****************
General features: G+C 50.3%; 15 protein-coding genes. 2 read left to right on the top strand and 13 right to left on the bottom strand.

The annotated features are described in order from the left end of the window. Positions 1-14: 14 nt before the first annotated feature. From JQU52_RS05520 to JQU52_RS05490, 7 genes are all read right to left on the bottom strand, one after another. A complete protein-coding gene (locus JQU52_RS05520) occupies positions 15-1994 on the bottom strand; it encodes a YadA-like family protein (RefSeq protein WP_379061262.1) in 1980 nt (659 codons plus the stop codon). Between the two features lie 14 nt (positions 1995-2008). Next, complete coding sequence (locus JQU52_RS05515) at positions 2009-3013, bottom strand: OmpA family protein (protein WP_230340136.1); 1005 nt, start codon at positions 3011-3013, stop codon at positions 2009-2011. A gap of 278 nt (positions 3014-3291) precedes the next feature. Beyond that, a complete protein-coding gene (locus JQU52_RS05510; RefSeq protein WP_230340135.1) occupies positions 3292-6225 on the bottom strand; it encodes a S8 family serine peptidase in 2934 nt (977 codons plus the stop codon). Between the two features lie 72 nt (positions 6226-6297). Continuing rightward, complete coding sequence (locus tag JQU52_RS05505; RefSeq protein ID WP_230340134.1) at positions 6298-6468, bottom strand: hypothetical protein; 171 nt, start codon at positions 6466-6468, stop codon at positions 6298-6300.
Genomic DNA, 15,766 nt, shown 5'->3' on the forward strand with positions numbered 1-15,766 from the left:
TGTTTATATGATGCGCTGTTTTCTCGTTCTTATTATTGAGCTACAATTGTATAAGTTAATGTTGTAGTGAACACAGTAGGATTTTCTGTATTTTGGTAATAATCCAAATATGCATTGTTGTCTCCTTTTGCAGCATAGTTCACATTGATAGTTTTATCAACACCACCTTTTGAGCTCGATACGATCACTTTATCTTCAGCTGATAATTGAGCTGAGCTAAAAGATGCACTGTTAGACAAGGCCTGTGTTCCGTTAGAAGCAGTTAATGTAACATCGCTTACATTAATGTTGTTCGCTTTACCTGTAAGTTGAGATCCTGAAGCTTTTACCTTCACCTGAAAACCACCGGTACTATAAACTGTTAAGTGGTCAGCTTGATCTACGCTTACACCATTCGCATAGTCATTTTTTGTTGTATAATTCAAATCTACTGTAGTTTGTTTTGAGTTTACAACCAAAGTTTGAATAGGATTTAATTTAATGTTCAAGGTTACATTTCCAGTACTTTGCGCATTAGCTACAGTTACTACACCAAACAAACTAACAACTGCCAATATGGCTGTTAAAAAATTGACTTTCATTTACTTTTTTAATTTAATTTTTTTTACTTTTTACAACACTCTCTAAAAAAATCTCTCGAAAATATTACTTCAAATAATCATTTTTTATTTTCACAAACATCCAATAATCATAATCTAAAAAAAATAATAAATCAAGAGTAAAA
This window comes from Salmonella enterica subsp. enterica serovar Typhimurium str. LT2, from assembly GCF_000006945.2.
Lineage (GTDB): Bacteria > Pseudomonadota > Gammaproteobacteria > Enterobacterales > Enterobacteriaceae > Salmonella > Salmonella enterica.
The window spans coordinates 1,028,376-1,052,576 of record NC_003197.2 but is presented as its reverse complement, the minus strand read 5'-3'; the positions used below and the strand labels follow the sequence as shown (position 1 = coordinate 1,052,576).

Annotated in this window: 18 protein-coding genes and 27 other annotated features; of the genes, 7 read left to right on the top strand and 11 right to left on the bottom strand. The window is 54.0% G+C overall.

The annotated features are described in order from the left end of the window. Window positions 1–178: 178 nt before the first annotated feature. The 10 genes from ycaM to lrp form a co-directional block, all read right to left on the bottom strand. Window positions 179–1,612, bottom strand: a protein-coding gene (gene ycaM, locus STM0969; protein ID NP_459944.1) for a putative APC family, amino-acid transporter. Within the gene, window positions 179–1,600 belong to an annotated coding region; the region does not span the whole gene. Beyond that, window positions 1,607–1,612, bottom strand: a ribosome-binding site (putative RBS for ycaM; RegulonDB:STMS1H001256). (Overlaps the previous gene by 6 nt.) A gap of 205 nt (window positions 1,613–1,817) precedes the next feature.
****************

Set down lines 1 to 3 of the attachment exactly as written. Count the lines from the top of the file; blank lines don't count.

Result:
General features: G+C 50.3%; 15 protein-coding genes. 2 read left to right on the top strand and 13 right to left on the bottom strand.

The annotated features are described in order from the left end of the window. Positions 1-14: 14 nt before the first annotated feature. From JQU52_RS05520 to JQU52_RS05490, 7 genes are all read right to left on the bottom strand, one after another. A complete protein-coding gene (locus JQU52_RS05520) occupies positions 15-1994 on the bottom strand; it encodes a YadA-like family protein (RefSeq protein WP_379061262.1) in 1980 nt (659 codons plus the stop codon). Between the two features lie 14 nt (positions 1995-2008). Next, complete coding sequence (locus JQU52_RS05515) at positions 2009-3013, bottom strand: OmpA family protein (protein WP_230340136.1); 1005 nt, start codon at positions 3011-3013, stop codon at positions 2009-2011. A gap of 278 nt (positions 3014-3291) precedes the next feature. Beyond that, a complete protein-coding gene (locus JQU52_RS05510; RefSeq protein WP_230340135.1) occupies positions 3292-6225 on the bottom strand; it encodes a S8 family serine peptidase in 2934 nt (977 codons plus the stop codon). Between the two features lie 72 nt (positions 6226-6297). Continuing rightward, complete coding sequence (locus tag JQU52_RS05505; RefSeq protein ID WP_230340134.1) at positions 6298-6468, bottom strand: hypothetical protein; 171 nt, start codon at positions 6466-6468, stop codon at positions 6298-6300.
Genomic DNA, 15,766 nt, shown 5'->3' on the forward strand with positions numbered 1-15,766 from the left: